Neither an “accessible luxury” line nor a lesser brand, Paula’s Ibiza sits in the enviable position of being a seasonal collection that shoppers can only purchase for a limited time, helping the most popular Paula’s items reliably sell out each year.

    This month, Loewe and Paula’s Ibiza perfectly aligned with the ongoing “cloud” trend in China via a music event held both online and offline on July 11 in partnership with the Beijing-based Modern Sky, the country’s most influential rock and indie label. This year, Modern Sky has shown itself to be a pioneer in cloud-based events, having held its popular Strawberry Music Festival series online this spring in collaboration with Bilibili and offering livestreamed concerts as part of’s 618 Shopping Festival.

    For the “Club Paula’s” event, Modern Sky and Loewe launched a WeChat mini-program that featured livestreamed performances from Paula’s Ibiza-outfitted Chinese rappers Tizzy T, Vinida (万妮达), Li Daben (李大奔), and OBO3, all former contestants of the popular Gen Z-oriented competition show “Rap of China” (中国新说唱).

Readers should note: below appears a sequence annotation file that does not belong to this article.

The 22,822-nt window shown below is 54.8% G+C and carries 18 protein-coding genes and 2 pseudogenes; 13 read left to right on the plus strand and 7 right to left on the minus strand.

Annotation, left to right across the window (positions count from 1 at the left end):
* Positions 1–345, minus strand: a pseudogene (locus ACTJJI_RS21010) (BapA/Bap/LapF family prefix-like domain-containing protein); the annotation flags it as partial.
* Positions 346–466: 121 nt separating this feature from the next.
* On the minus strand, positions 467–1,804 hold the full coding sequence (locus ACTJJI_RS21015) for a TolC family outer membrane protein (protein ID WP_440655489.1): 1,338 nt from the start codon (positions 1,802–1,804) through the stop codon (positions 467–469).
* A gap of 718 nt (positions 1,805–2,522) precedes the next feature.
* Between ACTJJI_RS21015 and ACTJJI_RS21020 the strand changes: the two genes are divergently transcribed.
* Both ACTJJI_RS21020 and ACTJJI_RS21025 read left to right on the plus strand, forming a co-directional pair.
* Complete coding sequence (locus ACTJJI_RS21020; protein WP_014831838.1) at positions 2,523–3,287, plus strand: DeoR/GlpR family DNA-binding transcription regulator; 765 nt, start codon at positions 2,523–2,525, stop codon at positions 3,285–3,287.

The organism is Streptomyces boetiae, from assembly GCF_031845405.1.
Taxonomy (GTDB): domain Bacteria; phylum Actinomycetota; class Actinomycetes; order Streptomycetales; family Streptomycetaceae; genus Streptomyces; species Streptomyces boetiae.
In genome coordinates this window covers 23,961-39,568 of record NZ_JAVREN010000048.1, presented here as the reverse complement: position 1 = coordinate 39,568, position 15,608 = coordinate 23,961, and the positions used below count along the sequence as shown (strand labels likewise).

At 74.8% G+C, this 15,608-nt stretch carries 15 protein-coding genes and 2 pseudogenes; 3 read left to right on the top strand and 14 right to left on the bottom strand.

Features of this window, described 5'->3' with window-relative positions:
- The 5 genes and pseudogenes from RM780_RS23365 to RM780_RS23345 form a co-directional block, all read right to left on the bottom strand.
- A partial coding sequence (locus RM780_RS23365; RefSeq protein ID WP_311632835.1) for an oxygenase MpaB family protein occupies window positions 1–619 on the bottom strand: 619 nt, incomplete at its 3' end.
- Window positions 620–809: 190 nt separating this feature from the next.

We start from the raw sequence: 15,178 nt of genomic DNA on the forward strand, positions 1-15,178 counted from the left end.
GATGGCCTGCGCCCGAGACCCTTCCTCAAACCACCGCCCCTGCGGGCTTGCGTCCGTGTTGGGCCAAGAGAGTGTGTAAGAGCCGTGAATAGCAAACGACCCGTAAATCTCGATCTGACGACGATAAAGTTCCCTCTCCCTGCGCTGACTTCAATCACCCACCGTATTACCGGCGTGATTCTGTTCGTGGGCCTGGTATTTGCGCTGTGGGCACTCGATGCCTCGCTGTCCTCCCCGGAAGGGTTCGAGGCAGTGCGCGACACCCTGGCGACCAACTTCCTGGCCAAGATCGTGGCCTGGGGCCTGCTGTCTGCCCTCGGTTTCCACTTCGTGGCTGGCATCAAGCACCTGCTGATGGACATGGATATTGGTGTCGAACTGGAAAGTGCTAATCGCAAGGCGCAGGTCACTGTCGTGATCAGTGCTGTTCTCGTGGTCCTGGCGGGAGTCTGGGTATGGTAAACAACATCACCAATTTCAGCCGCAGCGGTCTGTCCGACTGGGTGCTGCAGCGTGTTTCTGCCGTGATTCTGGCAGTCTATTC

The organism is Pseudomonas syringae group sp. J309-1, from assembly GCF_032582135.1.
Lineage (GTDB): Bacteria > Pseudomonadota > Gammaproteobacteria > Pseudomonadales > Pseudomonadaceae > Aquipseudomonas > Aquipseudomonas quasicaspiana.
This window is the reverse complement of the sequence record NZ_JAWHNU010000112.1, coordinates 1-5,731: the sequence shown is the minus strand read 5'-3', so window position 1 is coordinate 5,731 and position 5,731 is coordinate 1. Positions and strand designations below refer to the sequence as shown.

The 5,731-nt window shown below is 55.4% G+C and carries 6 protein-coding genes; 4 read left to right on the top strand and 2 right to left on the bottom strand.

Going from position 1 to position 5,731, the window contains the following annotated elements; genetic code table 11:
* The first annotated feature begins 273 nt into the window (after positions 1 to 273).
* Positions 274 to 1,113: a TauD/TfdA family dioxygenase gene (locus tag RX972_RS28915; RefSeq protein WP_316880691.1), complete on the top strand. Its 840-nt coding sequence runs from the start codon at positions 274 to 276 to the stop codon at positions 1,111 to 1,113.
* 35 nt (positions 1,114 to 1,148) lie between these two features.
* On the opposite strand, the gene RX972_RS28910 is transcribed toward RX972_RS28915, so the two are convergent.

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    While clearly promotional and aimed towards getting at least some of the Gen Z viewers or concert attendees to ultimately purchase products from Loewe and Paula’s Ibiza, the event succeeded in building an aura of coolness and exclusivity by requiring viewers to reserve their spots in the WeChat mini-program to watch the performances by popular — yet by no means superstar — young rappers, thus benefiting from the it-factor of both Modern Sky and “Rap of China.” Outfitting the performers in colorful Paula’s Ibiza outfits while projecting the Loewe logo onto the backdrop, the brand managed to embed both brands in the minds of the audience in attendance and watching at home.

    And for Loewe, the event no doubt will have been relatively inexpensive to launch, compared to the large-scale, celebrity- and macro-influencer-studded events held by luxury brands in China over the past couple of decades.

    Light E-commerce Approach#

    Finally, Loewe has been smart and measured in its approach to e-commerce in China, helping the brand maintain a brand image that leans toward the exclusive while still keeping it occasionally accessible online. The brand has done this by holding sporadic online pop-ups, making a small number of items available for very short periods of time.